Since I was young, I aspired to become a natural science teacher. But now that I see this dream realised, a collective responsibility shared with my colleagues falls upon me, to contribute to the health literacy of my young students. I understand that youth health extends beyond mere physical well-being. It is about recognising that a strong foundation of health is crucial for turning aspirations of young people into reality, especially for those less fortunate.
When granted the autonomy to make informed decisions about our bodies and health, we take charge of our well-being. We grasp that comprehensive sexual education is key to empowerment, enabling us to make responsible choices about our sexual health, reducing unwanted pregnancies, preventing the spread of sexually transmitted infections. Mental health is another vital aspect that transcends the subject I teach but should be present throughout the community. In a world that often feels overwhelming, I feel the need to break the stigma surrounding youth mental health. This realisation often comes from our own experiences, as we sometimes suffer and witness our friends, relatives, partners struggling due to a lack of openness.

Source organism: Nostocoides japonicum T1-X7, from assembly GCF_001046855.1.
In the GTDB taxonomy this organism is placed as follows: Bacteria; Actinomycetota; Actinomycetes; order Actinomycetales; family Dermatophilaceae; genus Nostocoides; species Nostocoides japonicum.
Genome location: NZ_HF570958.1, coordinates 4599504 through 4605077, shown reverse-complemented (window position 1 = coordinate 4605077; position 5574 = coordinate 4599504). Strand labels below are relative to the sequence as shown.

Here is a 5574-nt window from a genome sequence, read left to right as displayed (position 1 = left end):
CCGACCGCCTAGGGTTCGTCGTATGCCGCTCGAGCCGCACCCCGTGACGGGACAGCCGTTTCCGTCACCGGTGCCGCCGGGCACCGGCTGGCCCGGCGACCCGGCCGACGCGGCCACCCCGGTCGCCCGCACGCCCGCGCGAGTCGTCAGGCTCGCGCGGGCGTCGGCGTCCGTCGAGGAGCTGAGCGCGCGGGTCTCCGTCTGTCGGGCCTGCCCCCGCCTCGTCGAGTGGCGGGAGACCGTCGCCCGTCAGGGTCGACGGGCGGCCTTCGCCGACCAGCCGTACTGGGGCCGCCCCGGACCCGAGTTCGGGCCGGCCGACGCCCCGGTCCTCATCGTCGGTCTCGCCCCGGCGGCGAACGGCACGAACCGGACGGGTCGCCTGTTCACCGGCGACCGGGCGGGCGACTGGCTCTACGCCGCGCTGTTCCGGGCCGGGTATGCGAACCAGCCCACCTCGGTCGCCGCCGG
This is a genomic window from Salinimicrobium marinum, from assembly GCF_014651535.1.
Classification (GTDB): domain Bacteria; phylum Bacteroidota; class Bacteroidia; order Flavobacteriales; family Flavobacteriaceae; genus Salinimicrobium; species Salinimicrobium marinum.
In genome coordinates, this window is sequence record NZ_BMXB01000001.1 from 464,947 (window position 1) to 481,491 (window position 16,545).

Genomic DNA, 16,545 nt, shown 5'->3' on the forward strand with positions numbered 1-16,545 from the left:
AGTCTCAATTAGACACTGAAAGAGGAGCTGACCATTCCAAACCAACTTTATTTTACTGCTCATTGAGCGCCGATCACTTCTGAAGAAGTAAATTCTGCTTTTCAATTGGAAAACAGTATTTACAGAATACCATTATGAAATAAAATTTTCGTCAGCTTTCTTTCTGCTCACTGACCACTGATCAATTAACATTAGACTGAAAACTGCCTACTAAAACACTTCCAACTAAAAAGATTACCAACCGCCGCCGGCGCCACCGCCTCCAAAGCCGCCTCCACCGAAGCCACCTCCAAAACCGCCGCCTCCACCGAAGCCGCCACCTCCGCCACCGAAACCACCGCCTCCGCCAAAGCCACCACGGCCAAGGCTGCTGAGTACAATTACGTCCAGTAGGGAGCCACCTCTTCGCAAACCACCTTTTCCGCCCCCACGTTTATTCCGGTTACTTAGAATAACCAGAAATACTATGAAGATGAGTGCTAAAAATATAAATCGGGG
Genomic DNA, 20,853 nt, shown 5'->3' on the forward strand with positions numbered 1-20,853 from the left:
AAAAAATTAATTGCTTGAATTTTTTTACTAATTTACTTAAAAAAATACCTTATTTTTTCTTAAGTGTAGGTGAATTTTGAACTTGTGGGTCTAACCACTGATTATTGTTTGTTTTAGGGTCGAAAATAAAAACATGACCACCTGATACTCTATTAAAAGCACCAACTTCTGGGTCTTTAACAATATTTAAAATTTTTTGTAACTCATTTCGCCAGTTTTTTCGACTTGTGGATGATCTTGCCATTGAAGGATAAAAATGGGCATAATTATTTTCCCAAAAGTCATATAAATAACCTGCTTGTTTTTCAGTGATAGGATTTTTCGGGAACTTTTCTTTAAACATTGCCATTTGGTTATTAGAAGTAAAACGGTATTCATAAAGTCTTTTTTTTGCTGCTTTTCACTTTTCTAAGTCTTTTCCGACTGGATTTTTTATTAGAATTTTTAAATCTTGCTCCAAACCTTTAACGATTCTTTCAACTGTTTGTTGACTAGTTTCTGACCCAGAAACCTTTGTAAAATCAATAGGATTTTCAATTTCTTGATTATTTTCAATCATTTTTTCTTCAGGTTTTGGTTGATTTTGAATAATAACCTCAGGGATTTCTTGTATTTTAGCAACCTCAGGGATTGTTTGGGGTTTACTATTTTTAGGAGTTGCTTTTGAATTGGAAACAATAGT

It was with this topic of mental health that I addressed the risks associated with drug and alcohol use, which are so common among youth who gravitate towards new and thrilling experiences, tempting them to experiment with substances out of curiosity. It was by speaking openly about it that I captured the audience's attention during an initial session of the science course. The more informed we are, the better we can defend ourselves, and the stronger and healthier we are. So, health literacy becomes our guiding light, a powerful tool equipping us with the knowledge to make informed choices. Good health literacy outcomes guide us toward a future where we can contribute positively to society as healthy, responsible, and engaged citizens. Youth Health Literacy
12 YEARS OF EXPERIENCE
IN YOUTH’S EDUCATION
90 PROJECTS EXECUTED
80 PARTNERS ENGAGED
1500 YOUTHS REACHED